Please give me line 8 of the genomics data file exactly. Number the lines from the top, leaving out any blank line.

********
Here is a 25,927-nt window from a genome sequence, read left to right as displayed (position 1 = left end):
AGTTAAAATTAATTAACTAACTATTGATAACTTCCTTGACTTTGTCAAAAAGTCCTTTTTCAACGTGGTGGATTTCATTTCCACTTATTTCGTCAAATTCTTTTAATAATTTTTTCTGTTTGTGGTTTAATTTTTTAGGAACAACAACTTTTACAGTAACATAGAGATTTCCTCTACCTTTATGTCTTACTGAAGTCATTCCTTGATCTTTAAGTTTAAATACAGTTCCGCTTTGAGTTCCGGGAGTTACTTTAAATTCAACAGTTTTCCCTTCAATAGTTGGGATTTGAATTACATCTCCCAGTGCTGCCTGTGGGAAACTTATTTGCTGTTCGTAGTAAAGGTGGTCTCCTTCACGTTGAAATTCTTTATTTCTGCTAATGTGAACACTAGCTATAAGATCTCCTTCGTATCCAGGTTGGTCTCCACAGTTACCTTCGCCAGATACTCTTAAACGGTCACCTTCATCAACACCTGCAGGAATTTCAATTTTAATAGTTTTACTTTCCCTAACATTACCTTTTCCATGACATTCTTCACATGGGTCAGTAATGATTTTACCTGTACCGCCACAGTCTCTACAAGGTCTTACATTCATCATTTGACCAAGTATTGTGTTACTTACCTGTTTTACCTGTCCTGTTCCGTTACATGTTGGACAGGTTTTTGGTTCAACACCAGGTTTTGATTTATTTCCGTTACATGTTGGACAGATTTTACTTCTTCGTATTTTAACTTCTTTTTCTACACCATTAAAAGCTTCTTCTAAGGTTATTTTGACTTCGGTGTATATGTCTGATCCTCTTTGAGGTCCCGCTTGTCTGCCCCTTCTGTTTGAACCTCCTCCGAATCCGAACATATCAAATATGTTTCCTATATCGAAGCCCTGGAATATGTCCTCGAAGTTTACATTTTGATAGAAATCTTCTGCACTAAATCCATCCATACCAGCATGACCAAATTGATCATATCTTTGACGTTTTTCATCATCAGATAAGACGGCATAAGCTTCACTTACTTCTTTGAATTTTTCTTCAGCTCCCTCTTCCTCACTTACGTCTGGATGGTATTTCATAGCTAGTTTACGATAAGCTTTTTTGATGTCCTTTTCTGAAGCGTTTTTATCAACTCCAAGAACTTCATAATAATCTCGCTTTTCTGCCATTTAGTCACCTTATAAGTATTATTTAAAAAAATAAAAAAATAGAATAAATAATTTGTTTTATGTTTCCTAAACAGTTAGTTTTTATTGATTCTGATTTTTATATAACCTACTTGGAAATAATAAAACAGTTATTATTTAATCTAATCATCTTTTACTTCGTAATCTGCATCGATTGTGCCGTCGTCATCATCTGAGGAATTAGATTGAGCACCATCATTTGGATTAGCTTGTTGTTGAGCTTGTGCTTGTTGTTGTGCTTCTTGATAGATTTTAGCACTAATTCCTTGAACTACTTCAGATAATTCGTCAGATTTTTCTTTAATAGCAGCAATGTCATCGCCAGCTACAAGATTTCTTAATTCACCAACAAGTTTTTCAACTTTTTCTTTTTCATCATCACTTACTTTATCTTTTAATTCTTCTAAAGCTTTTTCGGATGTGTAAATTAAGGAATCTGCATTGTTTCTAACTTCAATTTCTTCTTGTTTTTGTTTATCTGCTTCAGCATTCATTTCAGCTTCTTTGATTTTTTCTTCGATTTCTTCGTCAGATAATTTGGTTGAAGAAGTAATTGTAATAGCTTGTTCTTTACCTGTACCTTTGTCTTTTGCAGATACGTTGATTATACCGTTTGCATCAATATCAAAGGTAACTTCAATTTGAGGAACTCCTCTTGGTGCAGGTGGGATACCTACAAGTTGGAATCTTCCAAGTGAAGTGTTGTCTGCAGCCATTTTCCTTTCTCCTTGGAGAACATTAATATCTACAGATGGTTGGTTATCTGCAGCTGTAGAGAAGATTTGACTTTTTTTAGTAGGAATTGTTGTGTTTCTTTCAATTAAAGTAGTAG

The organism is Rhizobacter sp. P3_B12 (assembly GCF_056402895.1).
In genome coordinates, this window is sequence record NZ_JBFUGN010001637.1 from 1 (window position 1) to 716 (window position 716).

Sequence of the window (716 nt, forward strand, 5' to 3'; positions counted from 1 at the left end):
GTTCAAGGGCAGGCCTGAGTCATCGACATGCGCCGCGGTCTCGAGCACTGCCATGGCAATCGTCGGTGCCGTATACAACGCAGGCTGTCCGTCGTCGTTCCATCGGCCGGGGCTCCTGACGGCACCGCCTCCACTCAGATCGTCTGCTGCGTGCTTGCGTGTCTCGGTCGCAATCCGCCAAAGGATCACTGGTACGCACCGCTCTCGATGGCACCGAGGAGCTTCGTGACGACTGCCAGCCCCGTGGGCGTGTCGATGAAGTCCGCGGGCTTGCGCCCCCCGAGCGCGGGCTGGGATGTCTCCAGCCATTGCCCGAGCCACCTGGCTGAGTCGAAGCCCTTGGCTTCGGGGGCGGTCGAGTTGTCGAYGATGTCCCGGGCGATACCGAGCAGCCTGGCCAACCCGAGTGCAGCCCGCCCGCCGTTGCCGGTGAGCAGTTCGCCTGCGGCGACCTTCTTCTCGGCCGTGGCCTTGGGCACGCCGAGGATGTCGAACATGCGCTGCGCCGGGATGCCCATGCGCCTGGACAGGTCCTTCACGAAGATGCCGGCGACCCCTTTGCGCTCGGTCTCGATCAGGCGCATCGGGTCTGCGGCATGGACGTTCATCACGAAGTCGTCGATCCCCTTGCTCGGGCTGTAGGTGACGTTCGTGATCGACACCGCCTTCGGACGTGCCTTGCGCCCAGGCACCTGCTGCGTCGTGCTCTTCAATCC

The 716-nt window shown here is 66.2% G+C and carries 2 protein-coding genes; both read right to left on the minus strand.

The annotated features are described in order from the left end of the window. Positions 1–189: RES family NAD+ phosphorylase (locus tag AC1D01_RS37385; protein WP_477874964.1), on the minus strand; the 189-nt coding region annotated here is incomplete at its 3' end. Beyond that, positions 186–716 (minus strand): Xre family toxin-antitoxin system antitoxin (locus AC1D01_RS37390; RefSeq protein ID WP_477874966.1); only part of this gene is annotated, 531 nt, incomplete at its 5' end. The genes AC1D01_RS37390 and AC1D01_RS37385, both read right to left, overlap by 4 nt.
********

The annotated features are described in order from the left end of the window. Positions 1–189: RES family NAD+ phosphorylase (locus tag AC1D01_RS37385; protein WP_477874964.1), on the minus strand; the 189-nt coding region annotated here is incomplete at its 3' end. Beyond that, positions 186–716 (minus strand): Xre family toxin-antitoxin system antitoxin (locus AC1D01_RS37390; RefSeq protein ID WP_477874966.1); only part of this gene is annotated, 531 nt, incomplete at its 5' end. The genes AC1D01_RS37390 and AC1D01_RS37385, both read right to left, overlap by 4 nt.